In the domain of action, an essential first step is doing nothing, when that is the best we can do.
- If anyone who has been once or twice warned remains obdurate, do not argue with him . . . [Thomas à Kempis , The Imitation of Christ (ca. 1450).]
- During the next half-century and more, my race must continue passing through the severe American crucible. We are to be tested in our patience, our forbearance, our perseverance, our power to endure wrong, to withstand temptations, to economize, to acquire and use skill; in our ability to compete, to succeed in commerce, to disregard the superficial for the real, the appearance for the substance, to be great and yet small, learned and yet simple, high and yet the servant of all. [Booker T. Washington, The Future of the American Negro: “Solution of Cheap Cotton“]
- For men whose ambition neither seas nor mountains, nor unpeopled deserts can limit, nor the bounds dividing Europe from Asia confine their vast desires, it would be hard to expect to forbear from injuring one another when they touch, and are close together. These are ever naturally at war, envying and seeking advantages of one another, and merely make use of those two words, peace and war, like current coin, to serve their occasions, not as justice but as expediency suggests, and are really better men when they openly enter on a war, than when they give to the mere forbearance from doing wrong, for want of opportunity, the sacred names of justice and friendship. [Plutarch, Lives: Pyrrhus]
- Formed to live with such an imperfect being as man they ought to learn from the exercise of their faculties the necessity of forbearance: but all the sacred rights of humanity are violated by insisting on blind obedience; or, the most sacred rights belong only to man. The being who patiently endures injustice, and silently bears insults, will soon become unjust, or unable to discern right from wrong . . . [Mary Wollstonecraft, A Vindication of the Rights of Woman (1792), Chapter 5.]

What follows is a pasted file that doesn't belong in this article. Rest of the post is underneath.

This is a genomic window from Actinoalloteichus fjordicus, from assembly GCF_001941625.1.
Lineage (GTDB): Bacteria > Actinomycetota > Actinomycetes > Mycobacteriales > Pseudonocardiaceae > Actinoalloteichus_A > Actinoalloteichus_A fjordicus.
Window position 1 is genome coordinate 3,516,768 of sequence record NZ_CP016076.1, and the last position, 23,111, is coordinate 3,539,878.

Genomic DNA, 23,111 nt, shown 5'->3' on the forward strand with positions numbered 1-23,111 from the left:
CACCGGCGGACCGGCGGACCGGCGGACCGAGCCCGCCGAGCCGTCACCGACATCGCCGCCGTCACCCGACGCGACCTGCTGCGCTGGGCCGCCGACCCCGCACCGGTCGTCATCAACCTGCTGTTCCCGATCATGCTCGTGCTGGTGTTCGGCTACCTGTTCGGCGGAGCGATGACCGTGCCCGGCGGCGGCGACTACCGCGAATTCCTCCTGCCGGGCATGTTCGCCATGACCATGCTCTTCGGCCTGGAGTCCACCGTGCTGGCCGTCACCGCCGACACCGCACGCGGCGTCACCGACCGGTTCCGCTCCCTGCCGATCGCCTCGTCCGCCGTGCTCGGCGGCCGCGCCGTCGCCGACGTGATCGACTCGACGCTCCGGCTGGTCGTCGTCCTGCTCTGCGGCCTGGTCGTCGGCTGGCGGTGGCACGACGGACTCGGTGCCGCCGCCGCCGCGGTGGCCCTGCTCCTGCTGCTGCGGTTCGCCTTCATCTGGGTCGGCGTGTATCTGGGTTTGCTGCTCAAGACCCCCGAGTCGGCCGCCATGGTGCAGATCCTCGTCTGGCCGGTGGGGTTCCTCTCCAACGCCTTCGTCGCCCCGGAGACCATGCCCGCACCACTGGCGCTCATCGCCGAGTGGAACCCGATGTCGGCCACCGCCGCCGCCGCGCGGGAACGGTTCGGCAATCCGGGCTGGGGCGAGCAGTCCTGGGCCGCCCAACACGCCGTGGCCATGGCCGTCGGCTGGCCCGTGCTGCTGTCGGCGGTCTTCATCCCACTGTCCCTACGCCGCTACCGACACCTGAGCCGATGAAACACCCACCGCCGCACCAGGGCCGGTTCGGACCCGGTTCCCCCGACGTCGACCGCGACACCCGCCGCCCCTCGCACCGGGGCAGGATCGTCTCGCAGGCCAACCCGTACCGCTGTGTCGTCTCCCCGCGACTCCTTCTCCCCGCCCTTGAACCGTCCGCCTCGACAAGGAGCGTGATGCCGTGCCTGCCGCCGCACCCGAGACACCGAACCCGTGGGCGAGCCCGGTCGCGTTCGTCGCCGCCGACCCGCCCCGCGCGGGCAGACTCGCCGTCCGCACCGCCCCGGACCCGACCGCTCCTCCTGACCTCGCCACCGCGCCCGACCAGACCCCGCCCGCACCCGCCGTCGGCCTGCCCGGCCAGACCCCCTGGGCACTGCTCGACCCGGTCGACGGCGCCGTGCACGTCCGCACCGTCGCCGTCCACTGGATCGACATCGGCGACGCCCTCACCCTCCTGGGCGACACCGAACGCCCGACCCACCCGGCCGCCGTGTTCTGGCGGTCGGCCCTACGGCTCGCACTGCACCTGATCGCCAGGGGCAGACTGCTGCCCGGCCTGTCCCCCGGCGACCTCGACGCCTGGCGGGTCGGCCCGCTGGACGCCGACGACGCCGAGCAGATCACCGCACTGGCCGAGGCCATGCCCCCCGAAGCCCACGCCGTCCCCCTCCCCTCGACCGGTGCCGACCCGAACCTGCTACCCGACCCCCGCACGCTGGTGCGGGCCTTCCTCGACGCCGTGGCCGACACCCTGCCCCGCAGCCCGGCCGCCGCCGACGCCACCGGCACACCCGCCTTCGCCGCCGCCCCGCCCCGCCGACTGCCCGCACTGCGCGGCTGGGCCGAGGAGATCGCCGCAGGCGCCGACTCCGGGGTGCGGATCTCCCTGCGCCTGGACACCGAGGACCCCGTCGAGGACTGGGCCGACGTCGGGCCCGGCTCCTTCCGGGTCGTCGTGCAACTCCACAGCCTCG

Before we even begin to work on affirmative virtues like generosity or responsibility, we will devote this week and the next to establishing a framework for what we will not do. No doubt I could look back on my own childhood as a guidepost, if I could see it objectively enough to evaluate it along these lines. My children will be delighted to know that I remember their childhoods better than my own, and so I will use one or both of those as a framework for this discussion – no mentioning of names but you know who you are. I noticed that the first order of business in the moral training of children is to get the little critters’ attention. With some children – again, no names will be mentioned – this can be a prolonged and difficult undertaking. The object is to conform the child to certain standards of behavior, such as not throwing a tantrum when one does not have one’s way. This is known as forbearance, an art the parent is practicing while waiting for the child to learn it. Done successfully, it sets the framework for many years during which the once-child lives a productive and responsible life.
Forbearance is the action component of humility. It is a purposeful absence of action, the taming of desire, sometimes humorously expressed as “the basic confusion created when one’s mind overrides the body’s desire to choke the living daylights out of some jerk who desperately deserves it.”